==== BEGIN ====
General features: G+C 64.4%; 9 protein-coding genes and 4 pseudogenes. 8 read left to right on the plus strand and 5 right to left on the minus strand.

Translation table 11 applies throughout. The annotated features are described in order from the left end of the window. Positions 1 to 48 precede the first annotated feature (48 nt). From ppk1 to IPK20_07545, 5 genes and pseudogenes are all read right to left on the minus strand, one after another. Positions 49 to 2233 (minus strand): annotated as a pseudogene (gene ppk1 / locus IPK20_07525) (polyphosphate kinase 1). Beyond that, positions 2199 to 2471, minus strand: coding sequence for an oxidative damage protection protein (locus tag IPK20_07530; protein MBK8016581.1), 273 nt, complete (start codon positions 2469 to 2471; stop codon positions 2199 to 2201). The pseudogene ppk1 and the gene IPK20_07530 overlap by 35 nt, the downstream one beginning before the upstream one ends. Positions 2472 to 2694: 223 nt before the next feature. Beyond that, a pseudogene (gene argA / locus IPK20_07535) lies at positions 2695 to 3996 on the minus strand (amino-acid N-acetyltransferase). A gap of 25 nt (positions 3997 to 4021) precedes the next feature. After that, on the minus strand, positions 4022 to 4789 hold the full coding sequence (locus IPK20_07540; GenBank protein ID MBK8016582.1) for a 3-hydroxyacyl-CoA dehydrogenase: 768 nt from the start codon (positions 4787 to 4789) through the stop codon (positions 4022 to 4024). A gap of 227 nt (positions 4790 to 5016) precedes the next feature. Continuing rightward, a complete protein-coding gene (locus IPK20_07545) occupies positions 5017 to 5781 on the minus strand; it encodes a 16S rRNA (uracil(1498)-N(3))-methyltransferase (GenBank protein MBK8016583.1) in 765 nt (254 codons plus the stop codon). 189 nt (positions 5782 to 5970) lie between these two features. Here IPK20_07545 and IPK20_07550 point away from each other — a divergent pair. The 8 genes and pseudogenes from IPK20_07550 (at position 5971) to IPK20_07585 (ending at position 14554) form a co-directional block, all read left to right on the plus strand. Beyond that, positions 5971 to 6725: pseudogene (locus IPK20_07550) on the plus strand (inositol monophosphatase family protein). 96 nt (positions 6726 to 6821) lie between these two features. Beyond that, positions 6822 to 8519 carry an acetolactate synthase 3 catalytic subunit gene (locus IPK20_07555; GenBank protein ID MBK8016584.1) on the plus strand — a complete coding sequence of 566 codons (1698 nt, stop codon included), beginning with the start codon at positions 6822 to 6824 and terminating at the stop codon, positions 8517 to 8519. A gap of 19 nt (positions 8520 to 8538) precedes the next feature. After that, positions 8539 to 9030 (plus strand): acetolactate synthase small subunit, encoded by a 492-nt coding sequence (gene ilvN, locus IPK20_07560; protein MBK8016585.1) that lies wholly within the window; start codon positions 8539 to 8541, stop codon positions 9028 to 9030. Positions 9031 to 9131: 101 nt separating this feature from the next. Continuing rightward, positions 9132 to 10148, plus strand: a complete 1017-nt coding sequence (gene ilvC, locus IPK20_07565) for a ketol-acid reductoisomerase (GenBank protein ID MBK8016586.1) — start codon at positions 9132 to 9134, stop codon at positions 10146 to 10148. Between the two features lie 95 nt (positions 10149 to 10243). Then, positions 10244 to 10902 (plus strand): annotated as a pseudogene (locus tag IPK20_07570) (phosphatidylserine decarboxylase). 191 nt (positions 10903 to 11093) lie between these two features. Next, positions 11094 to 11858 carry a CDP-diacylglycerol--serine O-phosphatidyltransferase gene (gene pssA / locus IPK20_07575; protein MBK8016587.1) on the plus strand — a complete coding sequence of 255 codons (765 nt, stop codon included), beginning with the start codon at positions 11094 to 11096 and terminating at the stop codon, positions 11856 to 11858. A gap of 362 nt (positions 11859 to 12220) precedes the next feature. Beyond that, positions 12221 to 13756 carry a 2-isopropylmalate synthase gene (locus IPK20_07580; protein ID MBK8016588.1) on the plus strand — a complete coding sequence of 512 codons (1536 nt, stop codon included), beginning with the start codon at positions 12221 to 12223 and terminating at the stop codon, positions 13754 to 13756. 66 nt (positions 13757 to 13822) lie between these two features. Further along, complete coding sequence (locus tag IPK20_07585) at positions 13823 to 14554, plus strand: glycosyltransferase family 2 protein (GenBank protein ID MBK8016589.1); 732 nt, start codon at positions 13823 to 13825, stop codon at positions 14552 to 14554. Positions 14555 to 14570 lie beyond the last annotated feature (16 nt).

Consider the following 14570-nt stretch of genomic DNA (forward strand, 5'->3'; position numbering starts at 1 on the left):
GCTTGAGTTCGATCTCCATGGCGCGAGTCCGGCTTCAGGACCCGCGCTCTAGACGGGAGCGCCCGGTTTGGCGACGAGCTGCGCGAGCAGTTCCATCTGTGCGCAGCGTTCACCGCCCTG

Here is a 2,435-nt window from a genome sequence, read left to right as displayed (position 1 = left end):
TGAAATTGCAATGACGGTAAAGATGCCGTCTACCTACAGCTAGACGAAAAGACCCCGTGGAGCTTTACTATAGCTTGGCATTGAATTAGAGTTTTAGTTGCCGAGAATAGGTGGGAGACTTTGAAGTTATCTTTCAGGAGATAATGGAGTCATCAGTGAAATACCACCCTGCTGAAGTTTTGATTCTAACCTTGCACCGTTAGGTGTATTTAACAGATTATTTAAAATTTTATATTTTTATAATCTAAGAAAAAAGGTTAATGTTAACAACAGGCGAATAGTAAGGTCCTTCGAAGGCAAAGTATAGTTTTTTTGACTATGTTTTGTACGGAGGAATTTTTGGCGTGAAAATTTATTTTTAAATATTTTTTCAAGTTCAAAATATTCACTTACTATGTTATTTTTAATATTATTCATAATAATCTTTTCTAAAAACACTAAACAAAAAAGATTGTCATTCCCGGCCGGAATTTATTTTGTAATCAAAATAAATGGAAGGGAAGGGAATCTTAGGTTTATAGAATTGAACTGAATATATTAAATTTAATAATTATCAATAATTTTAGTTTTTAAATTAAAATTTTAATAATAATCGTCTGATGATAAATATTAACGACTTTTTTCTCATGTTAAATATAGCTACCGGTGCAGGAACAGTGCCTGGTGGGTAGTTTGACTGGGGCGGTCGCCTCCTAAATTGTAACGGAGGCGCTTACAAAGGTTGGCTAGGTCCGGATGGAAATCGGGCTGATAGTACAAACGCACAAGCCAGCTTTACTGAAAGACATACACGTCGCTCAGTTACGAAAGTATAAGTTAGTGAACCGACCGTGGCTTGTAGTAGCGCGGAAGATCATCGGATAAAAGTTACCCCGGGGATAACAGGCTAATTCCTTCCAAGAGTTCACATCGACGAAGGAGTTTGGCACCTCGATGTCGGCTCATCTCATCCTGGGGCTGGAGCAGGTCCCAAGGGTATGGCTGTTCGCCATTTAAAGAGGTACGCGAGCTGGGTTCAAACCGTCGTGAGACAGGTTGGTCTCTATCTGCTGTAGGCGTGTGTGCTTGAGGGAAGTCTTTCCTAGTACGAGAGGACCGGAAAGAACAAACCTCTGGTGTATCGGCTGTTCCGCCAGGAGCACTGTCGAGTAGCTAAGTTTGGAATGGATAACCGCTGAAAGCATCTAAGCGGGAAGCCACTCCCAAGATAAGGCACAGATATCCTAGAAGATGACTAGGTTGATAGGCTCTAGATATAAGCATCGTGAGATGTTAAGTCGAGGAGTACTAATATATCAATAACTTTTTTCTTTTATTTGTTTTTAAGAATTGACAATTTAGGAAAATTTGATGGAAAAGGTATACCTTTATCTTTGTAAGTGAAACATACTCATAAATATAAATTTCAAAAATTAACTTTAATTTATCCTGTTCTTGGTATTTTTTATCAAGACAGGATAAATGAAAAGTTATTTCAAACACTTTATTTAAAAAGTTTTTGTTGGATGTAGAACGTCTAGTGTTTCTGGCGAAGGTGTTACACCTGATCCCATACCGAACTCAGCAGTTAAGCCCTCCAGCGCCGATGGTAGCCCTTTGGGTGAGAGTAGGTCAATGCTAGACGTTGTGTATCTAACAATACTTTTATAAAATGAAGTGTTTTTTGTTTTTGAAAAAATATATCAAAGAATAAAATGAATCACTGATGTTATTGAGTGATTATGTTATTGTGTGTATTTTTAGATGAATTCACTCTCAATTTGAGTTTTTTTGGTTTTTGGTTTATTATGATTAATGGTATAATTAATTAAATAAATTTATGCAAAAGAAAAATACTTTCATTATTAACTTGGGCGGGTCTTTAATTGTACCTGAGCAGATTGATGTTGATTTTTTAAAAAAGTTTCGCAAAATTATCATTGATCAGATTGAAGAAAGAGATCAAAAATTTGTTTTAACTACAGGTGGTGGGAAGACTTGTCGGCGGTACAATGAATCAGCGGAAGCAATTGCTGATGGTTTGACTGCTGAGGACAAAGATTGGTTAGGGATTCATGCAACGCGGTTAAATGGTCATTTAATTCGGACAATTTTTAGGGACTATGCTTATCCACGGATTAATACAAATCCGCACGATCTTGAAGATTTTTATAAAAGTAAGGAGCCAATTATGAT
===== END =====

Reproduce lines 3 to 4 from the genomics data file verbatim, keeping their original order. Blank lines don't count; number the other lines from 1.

Consider the following 14570-nt stretch of genomic DNA (forward strand, 5'->3'; position numbering starts at 1 on the left):
GCTTGAGTTCGATCTCCATGGCGCGAGTCCGGCTTCAGGACCCGCGCTCTAGACGGGAGCGCCCGGTTTGGCGACGAGCTGCGCGAGCAGTTCCATCTGTGCGCAGCGTTCACCGCCCTG